Open borders create a similar problem. The Germans can welcome one million refugees if they want, but because they have open borders with all the other Schengen countries, any of those refugees can go anywhere in that area legally. This means that Germany has imposed its generosity on everyone else. So it is not surprising that border controls are being re-instated across the Schengen area. It must be the case that open borders are only possible across a single super-state, with a single government directly elected by all the people of that super-state. Otherwise there will be trouble.
None of this should negate the great achievements of the EU. The Single European act which enables the freedom of movement of people, capital and goods has had huge benefits to all the countries of the EU. It has created prosperity and peace, encouraged cross-border travel and mutual understanding. These benefits are so well embedded that it is hard to split them out from our day-to-day lives. What we need to do is get our colleagues in the EU to set some clear limits on what the EU ought to be. If they wish to pursue a multi-speed Europe we should let them (provided it does not prejudice our current rights). A European super-state, if it is desired, is probably best started by a few, more homogenous countries in any case.
Instead we ought to push that action is taken to re-establish general respect for the EU institutions and for what the EU does. If the EU is seen as corrupt and venal, that is because commissioners and MEPs are paid large, tax free salaries and get substantial expense accounts with little accountability. I would tax the Commissioners and MEPs based on their home country tax rate and limit their expenses severely. I would certainly forbid any MEP to employ any relative (common practice). Such simple action would change popular perspectives and so regain respect.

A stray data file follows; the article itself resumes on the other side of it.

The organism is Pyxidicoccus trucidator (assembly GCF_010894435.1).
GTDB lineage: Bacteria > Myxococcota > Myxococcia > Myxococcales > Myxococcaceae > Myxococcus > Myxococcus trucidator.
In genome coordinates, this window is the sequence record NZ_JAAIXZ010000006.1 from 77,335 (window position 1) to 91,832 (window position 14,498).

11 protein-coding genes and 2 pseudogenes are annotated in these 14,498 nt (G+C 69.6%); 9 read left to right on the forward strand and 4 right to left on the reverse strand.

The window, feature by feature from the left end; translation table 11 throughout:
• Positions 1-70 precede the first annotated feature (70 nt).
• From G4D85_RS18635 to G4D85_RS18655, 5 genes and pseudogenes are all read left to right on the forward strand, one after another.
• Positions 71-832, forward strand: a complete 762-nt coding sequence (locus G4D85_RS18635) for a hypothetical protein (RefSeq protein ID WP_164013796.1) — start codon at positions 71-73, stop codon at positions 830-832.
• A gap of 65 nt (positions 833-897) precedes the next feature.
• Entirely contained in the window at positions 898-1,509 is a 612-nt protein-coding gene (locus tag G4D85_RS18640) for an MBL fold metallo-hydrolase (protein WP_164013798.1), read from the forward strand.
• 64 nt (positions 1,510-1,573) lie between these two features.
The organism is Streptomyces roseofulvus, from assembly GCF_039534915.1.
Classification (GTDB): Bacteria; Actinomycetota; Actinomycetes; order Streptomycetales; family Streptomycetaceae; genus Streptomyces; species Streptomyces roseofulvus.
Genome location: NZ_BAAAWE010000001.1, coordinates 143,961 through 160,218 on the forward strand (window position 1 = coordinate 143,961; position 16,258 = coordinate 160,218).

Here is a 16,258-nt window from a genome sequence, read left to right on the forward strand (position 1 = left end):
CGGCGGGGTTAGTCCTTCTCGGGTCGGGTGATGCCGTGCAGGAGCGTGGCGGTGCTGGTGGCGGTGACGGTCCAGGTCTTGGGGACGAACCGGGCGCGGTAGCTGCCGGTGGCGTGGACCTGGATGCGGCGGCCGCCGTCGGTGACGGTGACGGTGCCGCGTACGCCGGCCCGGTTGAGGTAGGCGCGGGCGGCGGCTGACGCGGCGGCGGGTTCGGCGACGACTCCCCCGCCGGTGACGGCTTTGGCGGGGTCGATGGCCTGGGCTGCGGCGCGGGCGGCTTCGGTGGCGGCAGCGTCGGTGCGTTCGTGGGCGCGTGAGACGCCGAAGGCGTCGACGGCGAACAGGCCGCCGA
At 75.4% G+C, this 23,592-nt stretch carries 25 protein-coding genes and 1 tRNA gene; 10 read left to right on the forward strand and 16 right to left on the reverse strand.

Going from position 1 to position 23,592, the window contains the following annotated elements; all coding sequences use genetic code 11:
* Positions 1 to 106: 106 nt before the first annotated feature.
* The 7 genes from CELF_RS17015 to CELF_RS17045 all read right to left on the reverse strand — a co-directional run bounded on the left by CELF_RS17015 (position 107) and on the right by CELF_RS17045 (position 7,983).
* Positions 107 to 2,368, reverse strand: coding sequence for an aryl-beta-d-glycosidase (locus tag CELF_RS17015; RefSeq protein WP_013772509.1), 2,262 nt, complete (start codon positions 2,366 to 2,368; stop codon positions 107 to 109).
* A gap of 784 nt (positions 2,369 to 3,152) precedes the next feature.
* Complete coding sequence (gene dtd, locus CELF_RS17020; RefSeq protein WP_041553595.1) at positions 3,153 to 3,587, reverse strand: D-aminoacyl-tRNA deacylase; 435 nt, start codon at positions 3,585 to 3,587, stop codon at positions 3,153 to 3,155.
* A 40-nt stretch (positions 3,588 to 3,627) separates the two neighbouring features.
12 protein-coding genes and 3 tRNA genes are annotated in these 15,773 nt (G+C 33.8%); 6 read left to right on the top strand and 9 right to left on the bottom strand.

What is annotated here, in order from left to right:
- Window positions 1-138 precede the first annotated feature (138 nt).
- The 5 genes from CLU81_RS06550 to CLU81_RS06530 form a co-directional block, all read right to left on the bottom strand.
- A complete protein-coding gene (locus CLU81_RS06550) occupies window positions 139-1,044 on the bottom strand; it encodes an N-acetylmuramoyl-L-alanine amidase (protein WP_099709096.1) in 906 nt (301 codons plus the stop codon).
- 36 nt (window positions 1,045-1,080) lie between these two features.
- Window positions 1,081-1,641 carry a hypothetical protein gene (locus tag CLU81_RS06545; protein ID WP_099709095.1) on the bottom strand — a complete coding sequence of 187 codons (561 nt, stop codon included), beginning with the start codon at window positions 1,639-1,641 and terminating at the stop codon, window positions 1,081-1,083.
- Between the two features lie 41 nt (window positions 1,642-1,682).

The European parliament moves every six months from Strasbourg to Brussels and back again. This is a colossal waste of money. It should be stopped. The Common Agricultural Policy (CAP) needs reform to adapt to modern reality. It is not as bad as it once was, but institutions need constant pressure to change.
With a limited, but clear mandate, the EU can be sold to all citizens of the EU as an economic and social benefit. One of the ironies of the Brexit vote is that the EU is today pretty much what the Leaver’s want in terms of free trade. The parts that make them fearful (the Euro, Schengen and an eventual U.S.E.) have not really worked. The Euro is likely to stay for a while due to the political will of Germany and France, but it will not last without real political union. Schengen on the other hand is already breaking down and it is likely that it will be heavily modified or abandoned unless political union comes about.
If the UK stays in the EU, we can exert great influence. It is predicted that in ten years, the UK economy will be the largest in the EU due to demographic changes. Britain should use its power, excellent reputation and natural pragmatism to steer the EU towards sensible objectives, focused on economic benefits that promote prosperity and the common good. Let’s stay and fix it.